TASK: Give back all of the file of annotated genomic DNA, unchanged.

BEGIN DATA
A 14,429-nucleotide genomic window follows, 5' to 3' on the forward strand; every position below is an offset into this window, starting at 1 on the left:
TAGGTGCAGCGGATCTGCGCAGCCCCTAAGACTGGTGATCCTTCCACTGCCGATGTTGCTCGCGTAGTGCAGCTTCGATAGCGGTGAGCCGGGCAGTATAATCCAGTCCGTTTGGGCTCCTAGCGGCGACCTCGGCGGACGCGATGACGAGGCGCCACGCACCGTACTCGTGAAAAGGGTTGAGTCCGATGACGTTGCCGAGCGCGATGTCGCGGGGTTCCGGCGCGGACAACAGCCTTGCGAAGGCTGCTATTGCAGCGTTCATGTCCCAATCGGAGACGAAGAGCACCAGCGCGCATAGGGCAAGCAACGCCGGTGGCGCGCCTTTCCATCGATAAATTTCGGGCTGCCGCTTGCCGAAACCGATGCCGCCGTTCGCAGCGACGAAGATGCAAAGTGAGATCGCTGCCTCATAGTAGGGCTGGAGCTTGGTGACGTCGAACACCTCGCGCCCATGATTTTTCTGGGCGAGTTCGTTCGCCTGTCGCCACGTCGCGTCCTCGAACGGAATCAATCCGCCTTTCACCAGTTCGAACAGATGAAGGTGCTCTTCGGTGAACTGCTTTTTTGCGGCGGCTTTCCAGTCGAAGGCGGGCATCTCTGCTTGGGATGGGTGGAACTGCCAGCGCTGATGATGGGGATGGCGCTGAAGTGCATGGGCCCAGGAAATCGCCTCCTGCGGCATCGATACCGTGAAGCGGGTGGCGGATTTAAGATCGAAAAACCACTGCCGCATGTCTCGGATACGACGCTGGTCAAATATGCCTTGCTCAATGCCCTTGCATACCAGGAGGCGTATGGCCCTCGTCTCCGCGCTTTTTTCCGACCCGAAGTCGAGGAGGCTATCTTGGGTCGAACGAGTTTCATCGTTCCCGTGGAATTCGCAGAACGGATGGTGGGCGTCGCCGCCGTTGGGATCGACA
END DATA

A 14,429-nucleotide genomic window follows, 5' to 3' on the forward strand; every position below is an offset into this window, starting at 1 on the left:
TAGGTGCAGCGGATCTGCGCAGCCCCTAAGACTGGTGATCCTTCCACTGCCGATGTTGCTCGCGTAGTGCAGCTTCGATAGCGGTGAGCCGGGCAGTATAATCCAGTCCGTTTGGGCTCCTAGCGGCGACCTCGGCGGACGCGATGACGAGGCGCCACGCACCGTACTCGTGAAAAGGGTTGAGTCCGATGACGTTGCCGAGCGCGATGTCGCGGGGTTCCGGCGCGGACAACAGCCTTGCGAAGGCTGCTATTGCAGCGTTCATGTCCCAATCGGAGACGAAGAGCACCAGCGCGCATAGGGCAAGCAACGCCGGTGGCGCGCCTTTCCATCGATAAATTTCGGGCTGCCGCTTGCCGAAACCGATGCCGCCGTTCGCAGCGACGAAGATGCAAAGTGAGATCGCTGCCTCATAGTAGGGCTGGAGCTTGGTGACGTCGAACACCTCGCGCCCATGATTTTTCTGGGCGAGTTCGTTCGCCTGTCGCCACGTCGCGTCCTCGAACGGAATCAATCCGCCTTTCACCAGTTCGAACAGATGAAGGTGCTCTTCGGTGAACTGCTTTTTTGCGGCGGCTTTCCAGTCGAAGGCGGGCATCTCTGCTTGGGATGGGTGGAACTGCCAGCGCTGATGATGGGGATGGCGCTGAAGTGCATGGGCCCAGGAAATCGCCTCCTGCGGCATCGATACCGTGAAGCGGGTGGCGGATTTAAGATCGAAAAACCACTGCCGCATGTCTCGGATACGACGCTGGTCAAATATGCCTTGCTCAATGCCCTTGCATACCAGGAGGCGTATGGCCCTCGTCTCCGCGCTTTTTTCCGACCCGAAGTCGAGGAGGCTATCTTGGGTCGAACGAGTTTCATCGTTCCCGTGGAATTCGCAGAACGGATGGTGGGCGTCGCCGCCGTTGGGATCGACA